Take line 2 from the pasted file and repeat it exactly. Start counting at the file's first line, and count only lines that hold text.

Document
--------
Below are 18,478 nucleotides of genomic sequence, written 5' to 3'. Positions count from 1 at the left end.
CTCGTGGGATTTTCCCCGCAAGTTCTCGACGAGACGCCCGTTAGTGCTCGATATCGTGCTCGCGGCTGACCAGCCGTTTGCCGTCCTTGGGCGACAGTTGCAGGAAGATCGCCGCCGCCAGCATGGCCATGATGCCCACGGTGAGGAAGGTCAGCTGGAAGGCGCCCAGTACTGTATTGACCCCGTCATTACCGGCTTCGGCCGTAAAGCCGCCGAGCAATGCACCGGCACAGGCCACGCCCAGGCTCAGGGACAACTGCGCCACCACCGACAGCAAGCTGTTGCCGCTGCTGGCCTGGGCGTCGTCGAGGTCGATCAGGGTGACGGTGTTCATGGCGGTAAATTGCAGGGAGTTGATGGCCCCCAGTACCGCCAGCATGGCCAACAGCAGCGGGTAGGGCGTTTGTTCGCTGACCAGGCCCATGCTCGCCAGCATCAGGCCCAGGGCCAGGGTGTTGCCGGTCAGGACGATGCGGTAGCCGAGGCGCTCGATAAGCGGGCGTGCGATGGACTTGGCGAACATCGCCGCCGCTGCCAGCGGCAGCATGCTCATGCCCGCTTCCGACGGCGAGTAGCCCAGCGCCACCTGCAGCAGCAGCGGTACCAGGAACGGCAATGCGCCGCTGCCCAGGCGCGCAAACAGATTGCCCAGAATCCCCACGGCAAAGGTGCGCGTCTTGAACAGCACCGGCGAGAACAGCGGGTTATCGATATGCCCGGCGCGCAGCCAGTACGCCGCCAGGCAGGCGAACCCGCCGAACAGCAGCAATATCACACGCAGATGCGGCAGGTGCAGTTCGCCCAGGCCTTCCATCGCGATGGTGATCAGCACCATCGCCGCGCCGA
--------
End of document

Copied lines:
CTCGTGGGATTTTCCCCGCAAGTTCTCGACGAGACGCCCGTTAGTGCTCGATATCGTGCTCGCGGCTGACCAGCCGTTTGCCGTCCTTGGGCGACAGTTGCAGGAAGATCGCCGCCGCCAGCATGGCCATGATGCCCACGGTGAGGAAGGTCAGCTGGAAGGCGCCCAGTACTGTATTGACCCCGTCATTACCGGCTTCGGCCGTAAAGCCGCCGAGCAATGCACCGGCACAGGCCACGCCCAGGCTCAGGGACAACTGCGCCACCACCGACAGCAAGCTGTTGCCGCTGCTGGCCTGGGCGTCGTCGAGGTCGATCAGGGTGACGGTGTTCATGGCGGTAAATTGCAGGGAGTTGATGGCCCCCAGTACCGCCAGCATGGCCAACAGCAGCGGGTAGGGCGTTTGTTCGCTGACCAGGCCCATGCTCGCCAGCATCAGGCCCAGGGCCAGGGTGTTGCCGGTCAGGACGATGCGGTAGCCGAGGCGCTCGATAAGCGGGCGTGCGATGGACTTGGCGAACATCGCCGCCGCTGCCAGCGGCAGCATGCTCATGCCCGCTTCCGACGGCGAGTAGCCCAGCGCCACCTGCAGCAGCAGCGGTACCAGGAACGGCAATGCGCCGCTGCCCAGGCGCGCAAACAGATTGCCCAGAATCCCCACGGCAAAGGTGCGCGTCTTGAACAGCACCGGCGAGAACAGCGGGTTATCGATATGCCCGGCGCGCAGCCAGTACGCCGCCAGGCAGGCGAACCCGCCGAACAGCAGCAATATCACACGCAGATGCGGCAGGTGCAGTTCGCCCAGGCCTTCCATCGCGATGGTGATCAGCACCATCGCCGCGCCGA